Intro by Skip Cohen
A big portion of my life, growing up in professional photography, started at Hasselblad. There was never a question whether you were a professional photographer as long as a Hasselblad was over your shoulder. Today, all that's changed and so often I hear stories, especially from wedding photographers, who were at a wedding and had people all around them with what was perceived as better gear.
In this new guest post, Guilio Sciorio hits on a challenge many of you have faced when shooting with smaller cameras. Looking to find out more about Guilio? Check out his site and his recent guest post.
" I outfitted my GX7 with a red Lance Strap (LanceCameraStraps.com) and a MeFoto Road Trip (mefoto.com)"
When I switched over to a small camera there were some fears I had to address. One of the bigger fears that filled my head was about the looks. With their retro styling many small cameras look beautiful. The old-school photographer in me didn’t think it was a “serious” enough camera, but the artist in me just wanted to take my pretty small camera everywhere I went.
What I didn’t realize at the time was that the camera became more than a tool. It became a fashion accessory and one that I proudly wore around my neck. The little pretty camera was fun just to have, people would stop me and ask what it was and they wanted to try it out. The looks of the camera transcended the photography world and little did I know it would be a factor in transforming my photography.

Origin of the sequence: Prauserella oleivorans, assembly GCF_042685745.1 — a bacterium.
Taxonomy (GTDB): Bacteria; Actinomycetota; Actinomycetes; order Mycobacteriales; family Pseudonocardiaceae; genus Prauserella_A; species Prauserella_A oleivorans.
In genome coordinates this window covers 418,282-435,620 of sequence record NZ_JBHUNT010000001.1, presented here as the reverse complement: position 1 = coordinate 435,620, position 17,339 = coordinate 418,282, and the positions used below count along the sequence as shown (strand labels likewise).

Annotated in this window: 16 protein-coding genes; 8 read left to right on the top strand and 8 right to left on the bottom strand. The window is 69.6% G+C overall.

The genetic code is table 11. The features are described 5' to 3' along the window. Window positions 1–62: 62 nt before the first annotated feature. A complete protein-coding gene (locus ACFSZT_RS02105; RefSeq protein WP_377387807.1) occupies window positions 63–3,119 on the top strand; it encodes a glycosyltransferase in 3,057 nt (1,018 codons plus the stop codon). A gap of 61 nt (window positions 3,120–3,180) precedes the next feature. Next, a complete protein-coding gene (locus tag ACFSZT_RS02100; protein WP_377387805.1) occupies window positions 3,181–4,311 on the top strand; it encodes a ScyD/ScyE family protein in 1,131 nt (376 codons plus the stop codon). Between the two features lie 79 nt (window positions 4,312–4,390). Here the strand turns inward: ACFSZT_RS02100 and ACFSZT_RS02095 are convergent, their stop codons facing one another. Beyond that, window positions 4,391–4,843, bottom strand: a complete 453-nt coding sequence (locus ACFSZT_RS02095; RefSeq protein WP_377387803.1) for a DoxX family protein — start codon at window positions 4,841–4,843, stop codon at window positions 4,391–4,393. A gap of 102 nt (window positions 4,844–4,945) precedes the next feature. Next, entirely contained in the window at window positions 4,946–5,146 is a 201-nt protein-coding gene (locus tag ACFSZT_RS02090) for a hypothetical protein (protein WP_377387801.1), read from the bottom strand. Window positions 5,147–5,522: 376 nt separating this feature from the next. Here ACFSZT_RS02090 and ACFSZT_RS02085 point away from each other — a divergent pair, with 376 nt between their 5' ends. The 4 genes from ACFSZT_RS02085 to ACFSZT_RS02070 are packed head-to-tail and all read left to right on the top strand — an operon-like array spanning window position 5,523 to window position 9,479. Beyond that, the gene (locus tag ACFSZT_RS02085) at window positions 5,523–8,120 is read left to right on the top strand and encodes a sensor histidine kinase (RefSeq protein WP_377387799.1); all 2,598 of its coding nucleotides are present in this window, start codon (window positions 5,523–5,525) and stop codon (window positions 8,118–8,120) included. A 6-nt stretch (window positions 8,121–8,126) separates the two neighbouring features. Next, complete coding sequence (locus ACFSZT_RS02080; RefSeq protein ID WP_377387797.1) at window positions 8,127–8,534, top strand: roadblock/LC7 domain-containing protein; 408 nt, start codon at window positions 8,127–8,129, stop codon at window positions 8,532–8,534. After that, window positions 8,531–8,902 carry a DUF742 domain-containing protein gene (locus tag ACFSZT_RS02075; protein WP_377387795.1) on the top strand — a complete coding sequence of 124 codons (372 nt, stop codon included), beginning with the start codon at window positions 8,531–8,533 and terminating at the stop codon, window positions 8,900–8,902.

The Pretty Camera, A Trojan Horse
Once I realized what was happening with my camera I started to use its pretty looks to my advantage. People just gravitate to a good looking camera while on the flip side people often get intimidated with a “paparazzi” style camera AKA the DSLR. As a portrait photographer I want my subjects to be at ease, natural, honest. If my subjects are tight and nervous I have to spend time to help them relax but if I don’t have to? Well then I can spend more time making the image I need to get for my clients and most times my shoots are finished fast.
At my shoots I don’t rarely have conversations about the tech of my camera anymore. My conversations are about how pretty my camera looks. The subjects want to have their photo taken and that helps me take better photos than any amount of pixels, sensor size or any new gizmo could offer. The fact that my pretty camera has loads of tech working behind the scenes is icing on the cake.
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